The fossil record should be littered with lots of evidence of useless and broken features until dumb atoms get it right.

But of course evolution won't give up, and they will say, "wow, look at all that evolutionary homology and homoplasy in nature," even though common Designer better explains it.

And when they get an awkward moment of living fossils, they will say, "isn't evolutionary stasis amazing after millions of years," despite irreversible genetic entropy leading to meltdown.

As long as you attach the word evolution and throw in millions of years, everything is fine for the story to continue uninterrupted.
Andy C.
Spoon evolution! HA! But no one has been in my kitchen drawer staring at the spoons... And they do go from smaller to larger...

What would the "mosaic creature" be that forks came from then? A spork? And how did knives ever evolve and what from? A spoo-nife?

Would that make a two-pronged serving fork a product of genetic mutation from a regular fork?

What about the evolutionary interpretation of how the dinner knife crawled into the butter and "devolved" into a round ended butter knife, only to later crawl back into the dinner plate and regrow a point AND became serrated!? Don't tell me someone CREATED the knives?! That can't be true! :D
Richard L.
Dear Ryan B,

(Some additional thoughts, this time from a non-expert)

Regarding lifeform "mosaics":

1. It might help to note that lifeform classification is NOT as tight as, say, chemical-element classification. The latter has extremely high rigor. All findings are by reproducible experiment, the attributes leading to classification are objective in nature, and so on. For example, the grouping of noble gases is clear, and hydrogen is not in that grouping.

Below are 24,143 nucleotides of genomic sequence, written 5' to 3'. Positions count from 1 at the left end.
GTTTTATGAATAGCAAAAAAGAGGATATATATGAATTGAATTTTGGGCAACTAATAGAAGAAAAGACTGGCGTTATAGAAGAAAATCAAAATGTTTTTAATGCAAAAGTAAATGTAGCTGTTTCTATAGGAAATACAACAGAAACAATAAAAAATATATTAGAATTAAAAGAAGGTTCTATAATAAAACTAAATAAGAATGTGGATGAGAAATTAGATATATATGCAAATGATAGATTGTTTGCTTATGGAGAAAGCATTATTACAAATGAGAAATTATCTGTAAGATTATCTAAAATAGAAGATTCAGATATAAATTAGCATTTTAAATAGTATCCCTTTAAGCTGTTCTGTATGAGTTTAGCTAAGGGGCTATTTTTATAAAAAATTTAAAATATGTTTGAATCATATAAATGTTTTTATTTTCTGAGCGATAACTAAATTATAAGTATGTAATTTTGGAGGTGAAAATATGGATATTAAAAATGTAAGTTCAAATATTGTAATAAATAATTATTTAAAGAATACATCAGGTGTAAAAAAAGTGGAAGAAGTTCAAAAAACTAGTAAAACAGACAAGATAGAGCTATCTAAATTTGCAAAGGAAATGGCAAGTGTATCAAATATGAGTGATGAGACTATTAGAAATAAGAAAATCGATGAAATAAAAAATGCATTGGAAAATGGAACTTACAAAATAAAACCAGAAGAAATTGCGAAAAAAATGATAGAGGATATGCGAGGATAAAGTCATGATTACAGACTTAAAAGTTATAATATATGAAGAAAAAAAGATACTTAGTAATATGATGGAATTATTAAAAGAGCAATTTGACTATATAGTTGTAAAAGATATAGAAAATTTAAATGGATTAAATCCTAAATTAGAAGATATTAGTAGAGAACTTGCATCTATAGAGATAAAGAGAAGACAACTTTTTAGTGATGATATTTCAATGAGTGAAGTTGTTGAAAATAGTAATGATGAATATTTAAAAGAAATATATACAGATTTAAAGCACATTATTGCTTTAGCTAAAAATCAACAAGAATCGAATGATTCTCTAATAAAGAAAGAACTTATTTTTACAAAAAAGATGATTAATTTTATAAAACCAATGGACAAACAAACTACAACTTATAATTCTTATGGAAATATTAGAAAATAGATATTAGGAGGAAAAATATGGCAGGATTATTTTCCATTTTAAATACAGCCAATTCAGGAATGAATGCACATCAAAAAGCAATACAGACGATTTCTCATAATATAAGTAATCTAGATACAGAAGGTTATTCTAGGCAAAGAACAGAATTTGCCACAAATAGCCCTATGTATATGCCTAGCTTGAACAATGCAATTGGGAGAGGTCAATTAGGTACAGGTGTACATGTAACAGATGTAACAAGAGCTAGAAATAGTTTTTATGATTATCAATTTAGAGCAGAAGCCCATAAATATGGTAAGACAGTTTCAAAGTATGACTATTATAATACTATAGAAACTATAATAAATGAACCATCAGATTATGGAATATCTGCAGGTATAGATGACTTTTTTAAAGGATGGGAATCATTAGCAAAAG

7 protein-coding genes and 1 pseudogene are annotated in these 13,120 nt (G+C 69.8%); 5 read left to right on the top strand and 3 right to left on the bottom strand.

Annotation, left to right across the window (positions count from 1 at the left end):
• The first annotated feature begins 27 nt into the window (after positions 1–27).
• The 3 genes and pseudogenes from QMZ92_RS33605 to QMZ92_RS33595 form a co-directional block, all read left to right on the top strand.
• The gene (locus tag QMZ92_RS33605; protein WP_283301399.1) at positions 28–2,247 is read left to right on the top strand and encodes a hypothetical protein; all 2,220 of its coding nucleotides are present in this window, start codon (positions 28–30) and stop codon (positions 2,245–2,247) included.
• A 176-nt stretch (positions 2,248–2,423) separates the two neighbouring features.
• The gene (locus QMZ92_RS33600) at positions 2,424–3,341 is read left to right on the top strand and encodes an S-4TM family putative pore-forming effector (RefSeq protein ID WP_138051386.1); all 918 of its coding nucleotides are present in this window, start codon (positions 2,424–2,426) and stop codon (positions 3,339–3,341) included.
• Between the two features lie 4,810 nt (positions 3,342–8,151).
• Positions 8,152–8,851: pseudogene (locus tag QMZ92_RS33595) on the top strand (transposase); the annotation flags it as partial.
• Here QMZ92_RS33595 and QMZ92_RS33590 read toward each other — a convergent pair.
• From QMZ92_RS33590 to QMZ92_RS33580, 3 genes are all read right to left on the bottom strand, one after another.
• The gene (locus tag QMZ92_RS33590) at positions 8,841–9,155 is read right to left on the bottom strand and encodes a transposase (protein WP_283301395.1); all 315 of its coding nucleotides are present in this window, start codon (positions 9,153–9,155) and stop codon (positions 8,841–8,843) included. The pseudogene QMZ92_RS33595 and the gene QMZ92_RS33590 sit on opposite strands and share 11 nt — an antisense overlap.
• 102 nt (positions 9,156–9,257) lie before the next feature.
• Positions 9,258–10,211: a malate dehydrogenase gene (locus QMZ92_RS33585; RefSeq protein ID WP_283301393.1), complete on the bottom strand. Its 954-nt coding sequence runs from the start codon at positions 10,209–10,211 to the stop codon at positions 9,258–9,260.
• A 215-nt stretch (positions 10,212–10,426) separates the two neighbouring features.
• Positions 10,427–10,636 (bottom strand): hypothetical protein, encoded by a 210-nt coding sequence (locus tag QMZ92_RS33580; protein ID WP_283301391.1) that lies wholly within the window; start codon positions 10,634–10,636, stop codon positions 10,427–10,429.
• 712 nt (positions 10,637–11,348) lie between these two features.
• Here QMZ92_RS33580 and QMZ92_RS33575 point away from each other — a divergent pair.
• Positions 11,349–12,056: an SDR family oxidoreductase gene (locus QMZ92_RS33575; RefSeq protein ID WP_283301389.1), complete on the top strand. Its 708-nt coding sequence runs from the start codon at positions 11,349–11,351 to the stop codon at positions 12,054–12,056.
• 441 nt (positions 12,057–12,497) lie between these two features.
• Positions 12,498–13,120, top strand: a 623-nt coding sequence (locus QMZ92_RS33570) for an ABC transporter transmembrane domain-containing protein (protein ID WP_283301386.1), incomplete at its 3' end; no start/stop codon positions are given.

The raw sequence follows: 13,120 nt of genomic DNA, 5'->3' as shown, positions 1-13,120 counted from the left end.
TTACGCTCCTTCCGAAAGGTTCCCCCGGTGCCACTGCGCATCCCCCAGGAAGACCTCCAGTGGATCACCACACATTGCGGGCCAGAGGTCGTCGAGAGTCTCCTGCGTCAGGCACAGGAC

The situation is very different in lifeform classification. Please see CMI Don Batten's article on how Linnaeus produced the still dominant (though challenged by cladistics) lifeform classification--while guessing at some of it. (Later, he experimented and said, "Oops.") Later taxonomists seem often not to have the patience to do lengthy and difficult reproduction longitudinal-research and likewise used their fallible intuition in some taxonomy. (Please see the 2nd chapter of Darwin's "Origins" for then-current examples of classification confusion.) In this imperfect setup, it should not be surprising that creatures sometimes show up that don't completely fit the current classification system--mosaics. They are thus NOT automatically evidence for transitional forms.

2. In a recent CMI article, John Woodmorappe reminded us that Duane Gish gave us a very helpful example of what would indisputably constitute a transitional form: seeing a heavy-lobed fish going from 100% fin, to 90% fin and 10% foot, to ... Another (ICR?) writer has pointed out that this SERIES of fossils should transition vertically in the SAME SUITE or rock. No candidate transitional form has come anywhere close to this evidentiary standard.

Mosaics are perfectly functioning creatures not perfectly classified by us.
Jack L.
Darwin never would have called Archaeopteryx or Tiktaalik transitional. The definition of transitional is getting looser and looser as time goes on. In Darwin's day, clearly he expected "innumerable" transitional fossils - aka - a clear path from one creature to another with small changes, for example wings slowly getting larger until the creature could fly. The fossil record, though, showed nothing of the kind. There are zero accepted transitional fossils, thus evolutionists have resorted to calling fully formed creatures "transitional".
Shaun Doyle
Darwin did consider Archaeopteryx a 'transitional' fossil. Archaeopteryx was first discovered in 1861, two years after the first publication of his Origin of Species, and he considered it a confirmation of his evolutionary ideas. Nonetheless, please see Archaeopteryx (unlike Archaeoraptor) is NOT a hoax—it is a true bird, not a “missing link”.

Comments are automatically closed 14 days after publication.